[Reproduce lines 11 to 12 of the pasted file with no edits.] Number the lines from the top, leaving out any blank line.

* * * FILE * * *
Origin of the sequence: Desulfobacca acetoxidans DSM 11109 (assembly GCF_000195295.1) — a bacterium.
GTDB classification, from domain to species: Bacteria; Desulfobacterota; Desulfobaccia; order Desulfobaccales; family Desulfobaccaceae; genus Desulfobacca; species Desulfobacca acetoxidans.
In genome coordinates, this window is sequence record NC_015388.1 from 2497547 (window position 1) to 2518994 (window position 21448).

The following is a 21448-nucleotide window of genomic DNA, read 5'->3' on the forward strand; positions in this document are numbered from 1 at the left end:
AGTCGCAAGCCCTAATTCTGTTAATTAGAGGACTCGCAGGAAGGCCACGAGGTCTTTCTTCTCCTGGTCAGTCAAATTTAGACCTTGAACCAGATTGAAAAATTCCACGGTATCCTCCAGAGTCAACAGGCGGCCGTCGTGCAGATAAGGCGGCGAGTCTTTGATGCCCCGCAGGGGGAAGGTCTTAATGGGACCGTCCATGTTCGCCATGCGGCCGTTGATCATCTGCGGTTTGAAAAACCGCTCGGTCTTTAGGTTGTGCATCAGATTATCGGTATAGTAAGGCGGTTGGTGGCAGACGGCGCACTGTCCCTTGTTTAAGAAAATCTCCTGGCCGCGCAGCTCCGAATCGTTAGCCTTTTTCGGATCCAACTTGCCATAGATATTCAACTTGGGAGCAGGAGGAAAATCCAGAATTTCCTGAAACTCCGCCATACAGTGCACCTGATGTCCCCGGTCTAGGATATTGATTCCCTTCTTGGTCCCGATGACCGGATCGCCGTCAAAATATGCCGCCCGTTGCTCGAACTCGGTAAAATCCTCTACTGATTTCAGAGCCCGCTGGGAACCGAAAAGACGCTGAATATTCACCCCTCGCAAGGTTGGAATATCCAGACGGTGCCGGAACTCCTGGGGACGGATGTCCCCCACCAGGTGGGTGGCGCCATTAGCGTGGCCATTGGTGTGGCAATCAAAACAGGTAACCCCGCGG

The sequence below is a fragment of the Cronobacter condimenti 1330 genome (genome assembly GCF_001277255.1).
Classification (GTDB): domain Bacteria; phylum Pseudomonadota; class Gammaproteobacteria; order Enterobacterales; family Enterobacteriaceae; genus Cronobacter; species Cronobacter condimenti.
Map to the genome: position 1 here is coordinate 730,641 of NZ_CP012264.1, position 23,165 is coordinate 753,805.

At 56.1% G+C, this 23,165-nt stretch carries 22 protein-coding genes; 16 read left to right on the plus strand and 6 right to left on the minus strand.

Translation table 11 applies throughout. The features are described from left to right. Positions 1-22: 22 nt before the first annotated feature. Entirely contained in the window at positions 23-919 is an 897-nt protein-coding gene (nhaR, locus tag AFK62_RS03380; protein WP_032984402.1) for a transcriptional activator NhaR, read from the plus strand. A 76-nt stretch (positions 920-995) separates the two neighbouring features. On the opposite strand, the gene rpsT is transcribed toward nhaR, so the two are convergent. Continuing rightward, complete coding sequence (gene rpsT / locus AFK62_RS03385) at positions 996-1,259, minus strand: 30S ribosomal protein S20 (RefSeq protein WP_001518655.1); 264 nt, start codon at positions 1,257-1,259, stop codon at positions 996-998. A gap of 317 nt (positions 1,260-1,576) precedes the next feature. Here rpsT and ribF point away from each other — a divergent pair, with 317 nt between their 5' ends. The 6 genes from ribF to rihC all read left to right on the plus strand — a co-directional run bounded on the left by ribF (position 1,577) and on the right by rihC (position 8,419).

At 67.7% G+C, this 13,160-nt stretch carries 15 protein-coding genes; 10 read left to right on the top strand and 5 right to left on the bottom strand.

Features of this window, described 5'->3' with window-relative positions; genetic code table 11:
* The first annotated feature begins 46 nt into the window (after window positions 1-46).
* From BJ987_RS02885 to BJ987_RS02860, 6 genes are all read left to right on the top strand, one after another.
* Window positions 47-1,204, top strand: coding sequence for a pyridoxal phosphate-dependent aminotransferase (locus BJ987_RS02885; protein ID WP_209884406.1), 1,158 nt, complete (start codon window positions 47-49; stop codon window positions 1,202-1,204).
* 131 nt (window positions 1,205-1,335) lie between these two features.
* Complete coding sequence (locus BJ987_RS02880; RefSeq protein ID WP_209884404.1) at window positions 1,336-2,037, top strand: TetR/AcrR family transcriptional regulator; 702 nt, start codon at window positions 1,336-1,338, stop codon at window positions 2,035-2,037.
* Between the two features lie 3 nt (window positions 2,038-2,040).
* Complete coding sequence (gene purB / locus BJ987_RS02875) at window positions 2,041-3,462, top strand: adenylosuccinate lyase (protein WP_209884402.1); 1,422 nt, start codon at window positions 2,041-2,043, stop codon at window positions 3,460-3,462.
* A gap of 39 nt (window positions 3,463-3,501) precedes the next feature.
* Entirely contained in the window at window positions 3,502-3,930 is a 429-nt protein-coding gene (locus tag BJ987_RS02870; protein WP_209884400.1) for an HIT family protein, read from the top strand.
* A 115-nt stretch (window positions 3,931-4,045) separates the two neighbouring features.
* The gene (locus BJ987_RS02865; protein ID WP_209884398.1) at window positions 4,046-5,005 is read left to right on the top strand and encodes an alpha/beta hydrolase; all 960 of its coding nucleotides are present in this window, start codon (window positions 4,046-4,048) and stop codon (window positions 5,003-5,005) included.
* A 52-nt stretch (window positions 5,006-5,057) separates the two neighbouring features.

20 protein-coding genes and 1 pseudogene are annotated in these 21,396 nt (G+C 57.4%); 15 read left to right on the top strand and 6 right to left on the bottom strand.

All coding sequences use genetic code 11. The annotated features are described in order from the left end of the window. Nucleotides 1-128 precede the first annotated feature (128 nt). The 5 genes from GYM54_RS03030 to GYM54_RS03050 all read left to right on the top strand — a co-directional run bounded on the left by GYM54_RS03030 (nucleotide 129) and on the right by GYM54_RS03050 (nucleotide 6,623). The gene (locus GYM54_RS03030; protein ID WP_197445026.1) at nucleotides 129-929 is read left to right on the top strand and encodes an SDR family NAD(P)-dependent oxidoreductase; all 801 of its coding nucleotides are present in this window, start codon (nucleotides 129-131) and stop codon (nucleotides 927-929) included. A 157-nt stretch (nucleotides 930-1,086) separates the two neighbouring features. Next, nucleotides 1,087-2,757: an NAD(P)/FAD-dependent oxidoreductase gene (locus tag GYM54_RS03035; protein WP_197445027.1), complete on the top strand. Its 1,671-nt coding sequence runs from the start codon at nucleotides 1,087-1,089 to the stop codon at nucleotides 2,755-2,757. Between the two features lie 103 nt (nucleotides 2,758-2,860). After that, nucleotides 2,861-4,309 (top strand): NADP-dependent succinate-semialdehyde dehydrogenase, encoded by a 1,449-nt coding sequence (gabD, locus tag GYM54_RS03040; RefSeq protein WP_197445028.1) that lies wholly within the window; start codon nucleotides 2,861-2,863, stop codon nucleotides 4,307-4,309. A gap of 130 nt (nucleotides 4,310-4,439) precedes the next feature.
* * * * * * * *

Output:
At 67.7% G+C, this 13,160-nt stretch carries 15 protein-coding genes; 10 read left to right on the top strand and 5 right to left on the bottom strand.

Features of this window, described 5'->3' with window-relative positions; genetic code table 11: